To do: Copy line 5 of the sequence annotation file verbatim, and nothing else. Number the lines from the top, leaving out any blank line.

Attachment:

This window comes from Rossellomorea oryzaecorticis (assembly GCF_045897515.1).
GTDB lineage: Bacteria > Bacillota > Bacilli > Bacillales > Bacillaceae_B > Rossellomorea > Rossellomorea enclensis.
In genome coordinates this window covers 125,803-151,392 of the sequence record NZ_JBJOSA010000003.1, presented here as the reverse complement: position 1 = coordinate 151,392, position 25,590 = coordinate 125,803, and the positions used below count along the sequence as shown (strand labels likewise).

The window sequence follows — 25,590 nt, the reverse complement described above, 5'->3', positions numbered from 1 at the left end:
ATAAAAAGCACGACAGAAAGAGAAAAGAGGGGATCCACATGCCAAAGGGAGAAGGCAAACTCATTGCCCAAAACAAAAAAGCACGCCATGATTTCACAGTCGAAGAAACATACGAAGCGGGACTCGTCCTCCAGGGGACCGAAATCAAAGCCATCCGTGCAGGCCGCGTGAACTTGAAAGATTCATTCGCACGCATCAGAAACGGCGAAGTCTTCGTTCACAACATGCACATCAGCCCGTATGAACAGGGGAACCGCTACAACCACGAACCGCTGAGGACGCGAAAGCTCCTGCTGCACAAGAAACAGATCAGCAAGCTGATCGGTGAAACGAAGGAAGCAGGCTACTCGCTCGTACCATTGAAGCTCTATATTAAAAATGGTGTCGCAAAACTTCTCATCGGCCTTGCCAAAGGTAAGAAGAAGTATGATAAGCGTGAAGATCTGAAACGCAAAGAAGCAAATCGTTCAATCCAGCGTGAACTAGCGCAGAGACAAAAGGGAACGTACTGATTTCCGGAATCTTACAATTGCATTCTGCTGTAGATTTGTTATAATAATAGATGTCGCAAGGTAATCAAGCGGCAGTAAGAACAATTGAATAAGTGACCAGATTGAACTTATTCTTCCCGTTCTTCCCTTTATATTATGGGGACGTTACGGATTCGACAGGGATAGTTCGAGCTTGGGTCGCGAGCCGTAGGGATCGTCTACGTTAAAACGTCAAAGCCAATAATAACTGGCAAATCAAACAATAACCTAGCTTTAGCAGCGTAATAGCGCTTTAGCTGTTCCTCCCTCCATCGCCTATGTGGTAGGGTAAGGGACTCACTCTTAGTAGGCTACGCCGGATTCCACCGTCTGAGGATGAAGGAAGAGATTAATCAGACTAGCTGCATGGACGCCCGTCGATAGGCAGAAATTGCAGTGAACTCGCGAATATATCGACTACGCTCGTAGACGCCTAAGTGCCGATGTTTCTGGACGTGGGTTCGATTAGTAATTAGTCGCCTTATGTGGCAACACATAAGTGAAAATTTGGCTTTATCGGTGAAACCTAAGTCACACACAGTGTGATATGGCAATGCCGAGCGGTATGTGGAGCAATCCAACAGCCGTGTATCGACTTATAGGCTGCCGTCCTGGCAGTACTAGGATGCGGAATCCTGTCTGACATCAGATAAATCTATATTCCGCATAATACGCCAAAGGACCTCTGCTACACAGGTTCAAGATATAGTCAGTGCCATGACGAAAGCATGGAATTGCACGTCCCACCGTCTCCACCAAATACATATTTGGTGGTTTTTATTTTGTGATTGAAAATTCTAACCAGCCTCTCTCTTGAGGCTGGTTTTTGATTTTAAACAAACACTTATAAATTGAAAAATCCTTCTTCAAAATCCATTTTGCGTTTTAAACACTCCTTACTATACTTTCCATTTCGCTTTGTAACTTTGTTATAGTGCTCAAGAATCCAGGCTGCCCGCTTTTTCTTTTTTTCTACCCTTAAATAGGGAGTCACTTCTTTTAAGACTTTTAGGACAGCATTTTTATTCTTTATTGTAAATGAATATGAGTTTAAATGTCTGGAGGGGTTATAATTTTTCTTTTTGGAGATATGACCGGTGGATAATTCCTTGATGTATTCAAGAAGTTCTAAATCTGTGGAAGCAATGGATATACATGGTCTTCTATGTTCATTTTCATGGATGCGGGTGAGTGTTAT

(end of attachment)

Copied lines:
ATAAAAAGCACGACAGAAAGAGAAAAGAGGGGATCCACATGCCAAAGGGAGAAGGCAAACTCATTGCCCAAAACAAAAAAGCACGCCATGATTTCACAGTCGAAGAAACATACGAAGCGGGACTCGTCCTCCAGGGGACCGAAATCAAAGCCATCCGTGCAGGCCGCGTGAACTTGAAAGATTCATTCGCACGCATCAGAAACGGCGAAGTCTTCGTTCACAACATGCACATCAGCCCGTATGAACAGGGGAACCGCTACAACCACGAACCGCTGAGGACGCGAAAGCTCCTGCTGCACAAGAAACAGATCAGCAAGCTGATCGGTGAAACGAAGGAAGCAGGCTACTCGCTCGTACCATTGAAGCTCTATATTAAAAATGGTGTCGCAAAACTTCTCATCGGCCTTGCCAAAGGTAAGAAGAAGTATGATAAGCGTGAAGATCTGAAACGCAAAGAAGCAAATCGTTCAATCCAGCGTGAACTAGCGCAGAGACAAAAGGGAACGTACTGATTTCCGGAATCTTACAATTGCATTCTGCTGTAGATTTGTTATAATAATAGATGTCGCAAGGTAATCAAGCGGCAGTAAGAACAATTGAATAAGTGACCAGATTGAACTTATTCTTCCCGTTCTTCCCTTTATATTATGGGGACGTTACGGATTCGACAGGGATAGTTCGAGCTTGGGTCGCGAGCCGTAGGGATCGTCTACGTTAAAACGTCAAAGCCAATAATAACTGGCAAATCAAACAATAACCTAGCTTTAGCAGCGTAATAGCGCTTTAGCTGTTCCTCCCTCCATCGCCTATGTGGTAGGGTAAGGGACTCACTCTTAGTAGGCTACGCCGGATTCCACCGTCTGAGGATGAAGGAAGAGATTAATCAGACTAGCTGCATGGACGCCCGTCGATAGGCAGAAATTGCAGTGAACTCGCGAATATATCGACTACGCTCGTAGACGCCTAAGTGCCGATGTTTCTGGACGTGGGTTCGATTAGTAATTAGTCGCCTTATGTGGCAACACATAAGTGAAAATTTGGCTTTATCGGTGAAACCTAAGTCACACACAGTGTGATATGGCAATGCCGAGCGGTATGTGGAGCAATCCAACAGCCGTGTATCGACTTATAGGCTGCCGTCCTGGCAGTACTAGGATGCGGAATCCTGTCTGACATCAGATAAATCTATATTCCGCATAATACGCCAAAGGACCTCTGCTACACAGGTTCAAGATATAGTCAGTGCCATGACGAAAGCATGGAATTGCACGTCCCACCGTCTCCACCAAATACATATTTGGTGGTTTTTATTTTGTGATTGAAAATTCTAACCAGCCTCTCTCTTGAGGCTGGTTTTTGATTTTAAACAAACACTTATAAATTGAAAAATCCTTCTTCAAAATCCATTTTGCGTTTTAAACACTCCTTACTATACTTTCCATTTCGCTTTGTAACTTTGTTATAGTGCTCAAGAATCCAGGCTGCCCGCTTTTTCTTTTTTTCTACCCTTAAATAGGGAGTCACTTCTTTTAAGACTTTTAGGACAGCATTTTTATTCTTTATTGTAAATGAATATGAGTTTAAATGTCTGGAGGGGTTATAATTTTTCTTTTTGGAGATATGACCGGTGGATAATTCCTTGATGTATTCAAGAAGTTCTAAATCTGTGGAAGCAATGGATATACATGGTCTTCTATGTTCATTTTCATGGATGCGGGTGAGTGTTAT